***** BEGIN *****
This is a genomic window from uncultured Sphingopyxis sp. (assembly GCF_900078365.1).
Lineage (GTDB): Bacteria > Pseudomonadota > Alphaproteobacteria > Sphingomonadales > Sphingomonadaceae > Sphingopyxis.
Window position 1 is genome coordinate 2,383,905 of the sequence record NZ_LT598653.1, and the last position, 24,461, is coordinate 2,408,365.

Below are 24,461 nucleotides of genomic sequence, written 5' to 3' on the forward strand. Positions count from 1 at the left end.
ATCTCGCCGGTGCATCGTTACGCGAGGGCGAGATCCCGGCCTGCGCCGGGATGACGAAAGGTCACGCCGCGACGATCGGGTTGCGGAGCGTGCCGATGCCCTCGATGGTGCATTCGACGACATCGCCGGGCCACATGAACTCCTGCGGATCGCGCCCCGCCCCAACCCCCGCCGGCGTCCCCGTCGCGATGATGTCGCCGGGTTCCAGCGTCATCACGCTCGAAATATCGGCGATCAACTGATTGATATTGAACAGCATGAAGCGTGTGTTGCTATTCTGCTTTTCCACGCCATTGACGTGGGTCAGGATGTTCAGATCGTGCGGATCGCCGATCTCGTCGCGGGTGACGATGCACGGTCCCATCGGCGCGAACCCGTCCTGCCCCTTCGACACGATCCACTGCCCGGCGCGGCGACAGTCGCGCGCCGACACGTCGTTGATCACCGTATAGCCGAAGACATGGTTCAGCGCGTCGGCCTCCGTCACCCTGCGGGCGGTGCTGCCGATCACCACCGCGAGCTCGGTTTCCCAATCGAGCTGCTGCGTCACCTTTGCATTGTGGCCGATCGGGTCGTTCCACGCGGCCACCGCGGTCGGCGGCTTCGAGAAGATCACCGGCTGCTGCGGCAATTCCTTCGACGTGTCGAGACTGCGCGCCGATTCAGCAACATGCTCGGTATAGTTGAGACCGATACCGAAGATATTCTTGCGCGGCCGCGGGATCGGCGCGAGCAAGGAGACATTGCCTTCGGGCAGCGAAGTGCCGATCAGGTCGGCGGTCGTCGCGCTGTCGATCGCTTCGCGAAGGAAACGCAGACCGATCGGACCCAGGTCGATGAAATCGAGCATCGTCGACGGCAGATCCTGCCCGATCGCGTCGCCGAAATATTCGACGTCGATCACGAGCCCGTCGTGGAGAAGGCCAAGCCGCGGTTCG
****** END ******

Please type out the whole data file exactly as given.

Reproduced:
This is a genomic window from uncultured Sphingopyxis sp. (assembly GCF_900078365.1).
Lineage (GTDB): Bacteria > Pseudomonadota > Alphaproteobacteria > Sphingomonadales > Sphingomonadaceae > Sphingopyxis.
Window position 1 is genome coordinate 2,383,905 of the sequence record NZ_LT598653.1, and the last position, 24,461, is coordinate 2,408,365.

Below are 24,461 nucleotides of genomic sequence, written 5' to 3' on the forward strand. Positions count from 1 at the left end.
ATCTCGCCGGTGCATCGTTACGCGAGGGCGAGATCCCGGCCTGCGCCGGGATGACGAAAGGTCACGCCGCGACGATCGGGTTGCGGAGCGTGCCGATGCCCTCGATGGTGCATTCGACGACATCGCCGGGCCACATGAACTCCTGCGGATCGCGCCCCGCCCCAACCCCCGCCGGCGTCCCCGTCGCGATGATGTCGCCGGGTTCCAGCGTCATCACGCTCGAAATATCGGCGATCAACTGATTGATATTGAACAGCATGAAGCGTGTGTTGCTATTCTGCTTTTCCACGCCATTGACGTGGGTCAGGATGTTCAGATCGTGCGGATCGCCGATCTCGTCGCGGGTGACGATGCACGGTCCCATCGGCGCGAACCCGTCCTGCCCCTTCGACACGATCCACTGCCCGGCGCGGCGACAGTCGCGCGCCGACACGTCGTTGATCACCGTATAGCCGAAGACATGGTTCAGCGCGTCGGCCTCCGTCACCCTGCGGGCGGTGCTGCCGATCACCACCGCGAGCTCGGTTTCCCAATCGAGCTGCTGCGTCACCTTTGCATTGTGGCCGATCGGGTCGTTCCACGCGGCCACCGCGGTCGGCGGCTTCGAGAAGATCACCGGCTGCTGCGGCAATTCCTTCGACGTGTCGAGACTGCGCGCCGATTCAGCAACATGCTCGGTATAGTTGAGACCGATACCGAAGATATTCTTGCGCGGCCGCGGGATCGGCGCGAGCAAGGAGACATTGCCTTCGGGCAGCGAAGTGCCGATCAGGTCGGCGGTCGTCGCGCTGTCGATCGCTTCGCGAAGGAAACGCAGACCGATCGGACCCAGGTCGATGAAATCGAGCATCGTCGACGGCAGATCCTGCCCGATCGCGTCGCCGAAATATTCGACGTCGATCACGAGCCCGTCGTGGAGAAGGCCAAGCCGCGGTTCG